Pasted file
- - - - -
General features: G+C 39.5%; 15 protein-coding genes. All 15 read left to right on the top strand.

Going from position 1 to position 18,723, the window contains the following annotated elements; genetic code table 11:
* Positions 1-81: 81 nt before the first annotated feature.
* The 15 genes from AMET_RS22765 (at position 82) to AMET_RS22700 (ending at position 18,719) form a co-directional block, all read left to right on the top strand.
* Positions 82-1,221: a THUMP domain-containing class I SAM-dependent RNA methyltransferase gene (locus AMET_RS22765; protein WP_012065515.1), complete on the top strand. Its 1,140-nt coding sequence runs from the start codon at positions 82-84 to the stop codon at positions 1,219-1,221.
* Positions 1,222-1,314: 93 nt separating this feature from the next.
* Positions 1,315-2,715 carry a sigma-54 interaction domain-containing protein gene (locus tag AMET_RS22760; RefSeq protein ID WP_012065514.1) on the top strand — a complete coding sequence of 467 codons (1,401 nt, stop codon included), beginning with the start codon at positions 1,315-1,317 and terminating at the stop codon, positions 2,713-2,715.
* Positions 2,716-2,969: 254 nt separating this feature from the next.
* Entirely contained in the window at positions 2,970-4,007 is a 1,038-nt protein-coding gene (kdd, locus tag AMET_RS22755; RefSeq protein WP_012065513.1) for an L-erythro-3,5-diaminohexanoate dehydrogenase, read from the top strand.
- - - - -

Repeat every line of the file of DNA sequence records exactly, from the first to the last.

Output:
General features: G+C 39.5%; 15 protein-coding genes. All 15 read left to right on the top strand.

Going from position 1 to position 18,723, the window contains the following annotated elements; genetic code table 11:
* Positions 1-81: 81 nt before the first annotated feature.
* The 15 genes from AMET_RS22765 (at position 82) to AMET_RS22700 (ending at position 18,719) form a co-directional block, all read left to right on the top strand.
* Positions 82-1,221: a THUMP domain-containing class I SAM-dependent RNA methyltransferase gene (locus AMET_RS22765; protein WP_012065515.1), complete on the top strand. Its 1,140-nt coding sequence runs from the start codon at positions 82-84 to the stop codon at positions 1,219-1,221.
* Positions 1,222-1,314: 93 nt separating this feature from the next.
* Positions 1,315-2,715 carry a sigma-54 interaction domain-containing protein gene (locus tag AMET_RS22760; RefSeq protein ID WP_012065514.1) on the top strand — a complete coding sequence of 467 codons (1,401 nt, stop codon included), beginning with the start codon at positions 1,315-1,317 and terminating at the stop codon, positions 2,713-2,715.
* Positions 2,716-2,969: 254 nt separating this feature from the next.
* Entirely contained in the window at positions 2,970-4,007 is a 1,038-nt protein-coding gene (kdd, locus tag AMET_RS22755; RefSeq protein WP_012065513.1) for an L-erythro-3,5-diaminohexanoate dehydrogenase, read from the top strand.